As promised, I'm returning to my mini-series of posts on Writing Tips. If you missed the earlier posts, Part I and II included General Advice and Part III was on Deep Point of View. Today, some of my fellow writers tackle story making.
Five ways to engage your reader from Martina Boone's blog Adventures in YA Publishing:
"I spend time lying in bed late at night just before nodding off or first thing in the morning before I'm really awake, mulling over my characters and their motivations and my story line. I love it!" Kim Van Sickler, author of Snatched in Gullybrook.
- Set out the stakes early.
- Start with the story question.
- Keep your main character in the forefront by engaging her/him in activity.
- Reveal character and special abilities through action as much as possible.
- Build the story world as you go, slivering in the details of place as needed.
Martina adds, "Put the core of the story on every page—the thing that you wouldn’t change no matter what. That needs to be there from the first paragraph to the last. It may or may not be the story question. Perhaps it’s voice, or setting, or a character, a style, a mood. Whatever it is that makes the story important to you, start with it, end with it, and carry it through the book. Chances are that will make the story truly yours and that’s what will separate it from others in the slush pile and on the bookstore shelves." Martina Boone is the author of Compulsion.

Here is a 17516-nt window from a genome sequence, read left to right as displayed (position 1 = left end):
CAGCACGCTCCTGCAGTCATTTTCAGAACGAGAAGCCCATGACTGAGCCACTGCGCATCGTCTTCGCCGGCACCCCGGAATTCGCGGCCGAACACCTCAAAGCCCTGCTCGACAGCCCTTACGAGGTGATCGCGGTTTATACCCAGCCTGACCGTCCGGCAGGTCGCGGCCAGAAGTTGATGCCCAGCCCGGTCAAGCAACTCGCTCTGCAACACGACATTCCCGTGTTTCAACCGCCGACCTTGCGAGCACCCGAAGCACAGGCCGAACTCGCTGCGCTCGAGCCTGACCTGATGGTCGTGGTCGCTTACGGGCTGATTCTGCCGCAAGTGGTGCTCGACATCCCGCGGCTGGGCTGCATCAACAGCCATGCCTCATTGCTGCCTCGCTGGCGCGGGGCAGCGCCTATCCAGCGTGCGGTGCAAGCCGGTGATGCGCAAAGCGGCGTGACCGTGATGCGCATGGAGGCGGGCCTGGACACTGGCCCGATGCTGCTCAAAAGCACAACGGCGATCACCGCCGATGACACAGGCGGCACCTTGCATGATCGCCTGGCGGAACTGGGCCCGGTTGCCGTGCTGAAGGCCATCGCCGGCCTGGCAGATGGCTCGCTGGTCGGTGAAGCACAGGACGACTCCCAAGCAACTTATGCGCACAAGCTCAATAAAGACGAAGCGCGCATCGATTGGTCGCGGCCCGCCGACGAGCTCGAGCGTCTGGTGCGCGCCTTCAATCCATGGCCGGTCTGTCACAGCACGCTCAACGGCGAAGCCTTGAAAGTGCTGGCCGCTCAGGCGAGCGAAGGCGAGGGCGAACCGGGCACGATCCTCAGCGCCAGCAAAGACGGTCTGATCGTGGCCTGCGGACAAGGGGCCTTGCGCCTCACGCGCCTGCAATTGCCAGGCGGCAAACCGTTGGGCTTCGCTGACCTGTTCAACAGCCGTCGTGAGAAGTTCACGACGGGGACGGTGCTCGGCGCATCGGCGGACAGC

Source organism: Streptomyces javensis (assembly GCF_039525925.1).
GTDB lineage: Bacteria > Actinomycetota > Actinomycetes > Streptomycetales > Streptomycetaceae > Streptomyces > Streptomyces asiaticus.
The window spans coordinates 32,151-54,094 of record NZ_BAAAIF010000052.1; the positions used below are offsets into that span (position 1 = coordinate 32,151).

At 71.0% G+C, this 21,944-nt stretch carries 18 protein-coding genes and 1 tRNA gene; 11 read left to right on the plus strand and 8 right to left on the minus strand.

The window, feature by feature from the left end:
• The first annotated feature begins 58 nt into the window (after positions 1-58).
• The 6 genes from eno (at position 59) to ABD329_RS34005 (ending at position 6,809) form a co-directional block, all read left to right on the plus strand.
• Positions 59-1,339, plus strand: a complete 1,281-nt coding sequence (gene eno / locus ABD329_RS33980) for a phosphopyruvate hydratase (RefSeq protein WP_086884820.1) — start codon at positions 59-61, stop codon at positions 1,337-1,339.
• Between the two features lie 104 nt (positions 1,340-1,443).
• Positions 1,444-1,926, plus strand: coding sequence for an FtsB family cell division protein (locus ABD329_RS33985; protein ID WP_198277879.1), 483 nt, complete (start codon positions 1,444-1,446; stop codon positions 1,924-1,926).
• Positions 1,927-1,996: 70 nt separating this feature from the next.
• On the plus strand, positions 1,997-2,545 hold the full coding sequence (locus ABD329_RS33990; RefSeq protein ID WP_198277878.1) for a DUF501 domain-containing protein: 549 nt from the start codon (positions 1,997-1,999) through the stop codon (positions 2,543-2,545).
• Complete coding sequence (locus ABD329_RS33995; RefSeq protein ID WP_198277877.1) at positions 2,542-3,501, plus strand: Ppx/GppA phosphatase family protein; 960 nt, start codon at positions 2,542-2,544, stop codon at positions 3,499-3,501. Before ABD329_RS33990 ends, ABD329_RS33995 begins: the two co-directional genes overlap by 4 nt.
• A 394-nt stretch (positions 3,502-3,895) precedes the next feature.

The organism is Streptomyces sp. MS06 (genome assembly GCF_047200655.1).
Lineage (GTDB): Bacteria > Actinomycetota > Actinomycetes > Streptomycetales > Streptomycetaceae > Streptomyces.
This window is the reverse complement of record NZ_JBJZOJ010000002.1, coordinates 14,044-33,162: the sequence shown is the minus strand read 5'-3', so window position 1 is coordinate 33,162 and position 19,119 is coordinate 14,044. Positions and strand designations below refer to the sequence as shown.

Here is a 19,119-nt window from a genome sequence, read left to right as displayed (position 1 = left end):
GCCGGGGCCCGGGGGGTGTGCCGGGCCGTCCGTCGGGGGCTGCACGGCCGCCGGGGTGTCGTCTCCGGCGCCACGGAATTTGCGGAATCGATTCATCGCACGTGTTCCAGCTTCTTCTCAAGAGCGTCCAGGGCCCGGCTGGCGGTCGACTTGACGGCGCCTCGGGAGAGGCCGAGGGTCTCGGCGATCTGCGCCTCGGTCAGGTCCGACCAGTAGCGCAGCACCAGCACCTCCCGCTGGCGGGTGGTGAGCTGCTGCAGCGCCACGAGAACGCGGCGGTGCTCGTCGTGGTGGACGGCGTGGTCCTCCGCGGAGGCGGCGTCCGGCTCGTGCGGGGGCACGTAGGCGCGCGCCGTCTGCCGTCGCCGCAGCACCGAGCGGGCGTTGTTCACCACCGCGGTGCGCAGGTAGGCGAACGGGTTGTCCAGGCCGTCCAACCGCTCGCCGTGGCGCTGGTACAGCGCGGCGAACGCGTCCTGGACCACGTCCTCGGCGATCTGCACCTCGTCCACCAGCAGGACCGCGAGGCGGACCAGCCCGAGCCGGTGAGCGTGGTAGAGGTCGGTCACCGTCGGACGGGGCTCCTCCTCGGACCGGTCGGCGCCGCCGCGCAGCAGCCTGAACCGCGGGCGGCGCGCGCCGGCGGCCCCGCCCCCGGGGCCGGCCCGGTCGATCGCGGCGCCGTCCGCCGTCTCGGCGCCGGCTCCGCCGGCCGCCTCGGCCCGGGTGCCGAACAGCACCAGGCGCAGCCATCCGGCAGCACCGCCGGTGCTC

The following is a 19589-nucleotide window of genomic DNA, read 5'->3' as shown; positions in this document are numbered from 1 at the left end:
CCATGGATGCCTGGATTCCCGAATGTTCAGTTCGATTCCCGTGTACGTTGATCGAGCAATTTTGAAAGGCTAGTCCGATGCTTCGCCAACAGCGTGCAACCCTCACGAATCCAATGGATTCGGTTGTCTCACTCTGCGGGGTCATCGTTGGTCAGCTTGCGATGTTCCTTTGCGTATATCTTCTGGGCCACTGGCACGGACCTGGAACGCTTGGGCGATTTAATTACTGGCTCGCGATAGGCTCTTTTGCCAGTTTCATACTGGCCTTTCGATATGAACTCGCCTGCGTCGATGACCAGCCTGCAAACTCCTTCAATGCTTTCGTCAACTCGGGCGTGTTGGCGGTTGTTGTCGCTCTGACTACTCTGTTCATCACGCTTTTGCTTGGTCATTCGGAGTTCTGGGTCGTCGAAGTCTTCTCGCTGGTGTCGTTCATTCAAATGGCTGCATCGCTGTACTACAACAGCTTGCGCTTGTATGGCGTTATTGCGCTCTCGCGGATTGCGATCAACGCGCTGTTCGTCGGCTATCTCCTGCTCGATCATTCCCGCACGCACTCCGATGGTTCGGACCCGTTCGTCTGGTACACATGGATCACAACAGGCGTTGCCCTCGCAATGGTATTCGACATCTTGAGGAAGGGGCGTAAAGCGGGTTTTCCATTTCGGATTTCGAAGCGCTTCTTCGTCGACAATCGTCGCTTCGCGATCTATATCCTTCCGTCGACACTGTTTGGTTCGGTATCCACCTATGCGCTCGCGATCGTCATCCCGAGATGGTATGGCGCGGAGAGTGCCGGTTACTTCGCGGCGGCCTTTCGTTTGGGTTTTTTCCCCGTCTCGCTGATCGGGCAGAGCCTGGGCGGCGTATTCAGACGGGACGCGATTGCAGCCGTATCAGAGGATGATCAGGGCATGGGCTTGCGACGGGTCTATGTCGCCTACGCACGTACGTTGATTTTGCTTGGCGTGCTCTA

"If you are writing for teens, surround yourself with that age group and ask questions, look at their fashion statements, find out their interests. Listening to conversations with their peers is helpful in writing dialogue and understanding their issues. Words I use are sometimes out of date and they give me the new slang term." Sheri Levy is the author of Seven Days to Goodbye.
Next week I'll finish this series with a post on revision and will announce the winner of Nancy Kress's book: